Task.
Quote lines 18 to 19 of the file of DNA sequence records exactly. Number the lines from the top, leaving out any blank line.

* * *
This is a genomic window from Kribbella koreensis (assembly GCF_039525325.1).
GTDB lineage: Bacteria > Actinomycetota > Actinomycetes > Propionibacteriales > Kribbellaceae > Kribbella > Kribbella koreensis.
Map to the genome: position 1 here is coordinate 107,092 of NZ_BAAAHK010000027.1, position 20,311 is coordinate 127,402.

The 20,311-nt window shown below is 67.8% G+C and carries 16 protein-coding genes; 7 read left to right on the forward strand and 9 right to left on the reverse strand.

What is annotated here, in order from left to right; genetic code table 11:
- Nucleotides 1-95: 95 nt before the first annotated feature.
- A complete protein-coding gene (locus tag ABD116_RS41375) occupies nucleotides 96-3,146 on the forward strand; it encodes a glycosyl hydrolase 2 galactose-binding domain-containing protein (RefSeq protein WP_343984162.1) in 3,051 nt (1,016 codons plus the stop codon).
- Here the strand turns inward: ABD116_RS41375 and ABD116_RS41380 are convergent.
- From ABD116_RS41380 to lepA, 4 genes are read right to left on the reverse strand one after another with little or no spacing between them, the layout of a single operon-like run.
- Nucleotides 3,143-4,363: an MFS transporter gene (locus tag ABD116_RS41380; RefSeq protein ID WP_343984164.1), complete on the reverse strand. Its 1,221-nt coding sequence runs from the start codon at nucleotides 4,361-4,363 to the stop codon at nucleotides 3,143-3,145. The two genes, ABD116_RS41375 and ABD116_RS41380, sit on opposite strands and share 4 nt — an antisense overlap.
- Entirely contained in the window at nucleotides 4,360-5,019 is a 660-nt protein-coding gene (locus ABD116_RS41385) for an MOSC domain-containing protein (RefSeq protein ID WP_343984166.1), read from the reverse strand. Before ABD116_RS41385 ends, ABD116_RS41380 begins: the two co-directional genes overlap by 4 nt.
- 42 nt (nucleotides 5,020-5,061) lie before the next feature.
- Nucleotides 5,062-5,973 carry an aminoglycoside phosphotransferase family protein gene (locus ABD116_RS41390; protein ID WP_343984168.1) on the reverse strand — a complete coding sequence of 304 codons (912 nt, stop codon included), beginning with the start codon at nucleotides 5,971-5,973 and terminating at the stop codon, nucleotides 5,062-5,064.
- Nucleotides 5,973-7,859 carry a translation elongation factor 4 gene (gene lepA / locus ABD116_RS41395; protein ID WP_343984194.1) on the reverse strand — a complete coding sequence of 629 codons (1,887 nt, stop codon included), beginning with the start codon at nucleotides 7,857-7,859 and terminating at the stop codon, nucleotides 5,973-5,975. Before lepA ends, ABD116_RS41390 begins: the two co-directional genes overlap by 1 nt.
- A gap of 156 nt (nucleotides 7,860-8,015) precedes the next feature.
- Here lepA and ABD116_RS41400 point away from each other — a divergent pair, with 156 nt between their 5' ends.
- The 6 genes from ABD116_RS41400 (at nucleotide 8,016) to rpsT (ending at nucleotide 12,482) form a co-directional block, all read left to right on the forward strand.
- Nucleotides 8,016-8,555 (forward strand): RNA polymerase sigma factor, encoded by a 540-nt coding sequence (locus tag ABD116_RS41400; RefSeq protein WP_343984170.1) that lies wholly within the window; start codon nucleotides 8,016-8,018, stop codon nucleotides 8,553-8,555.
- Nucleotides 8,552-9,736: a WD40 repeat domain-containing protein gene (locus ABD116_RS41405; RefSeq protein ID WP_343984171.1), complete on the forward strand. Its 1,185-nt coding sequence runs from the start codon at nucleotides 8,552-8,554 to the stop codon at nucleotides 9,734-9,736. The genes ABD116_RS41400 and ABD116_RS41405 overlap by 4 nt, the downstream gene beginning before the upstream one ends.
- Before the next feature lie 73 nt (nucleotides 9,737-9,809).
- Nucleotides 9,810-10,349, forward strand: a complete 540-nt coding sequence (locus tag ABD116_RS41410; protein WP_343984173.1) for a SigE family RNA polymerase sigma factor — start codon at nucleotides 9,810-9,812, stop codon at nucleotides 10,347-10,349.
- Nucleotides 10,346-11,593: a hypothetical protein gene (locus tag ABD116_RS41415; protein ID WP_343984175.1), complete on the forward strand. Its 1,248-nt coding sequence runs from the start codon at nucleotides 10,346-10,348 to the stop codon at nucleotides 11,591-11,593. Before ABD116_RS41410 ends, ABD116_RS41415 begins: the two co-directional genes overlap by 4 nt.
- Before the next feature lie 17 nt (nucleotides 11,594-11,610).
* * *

- Nucleotides 8,016-8,555 (forward strand): RNA polymerase sigma factor, encoded by a 540-nt coding sequence (locus tag ABD116_RS41400; RefSeq protein WP_343984170.1) that lies wholly within the window; start codon nucleotides 8,016-8,018, stop codon nucleotides 8,553-8,555.
- Nucleotides 8,552-9,736: a WD40 repeat domain-containing protein gene (locus ABD116_RS41405; RefSeq protein ID WP_343984171.1), complete on the forward strand. Its 1,185-nt coding sequence runs from the start codon at nucleotides 8,552-8,554 to the stop codon at nucleotides 9,734-9,736. The genes ABD116_RS41400 and ABD116_RS41405 overlap by 4 nt, the downstream gene beginning before the upstream one ends.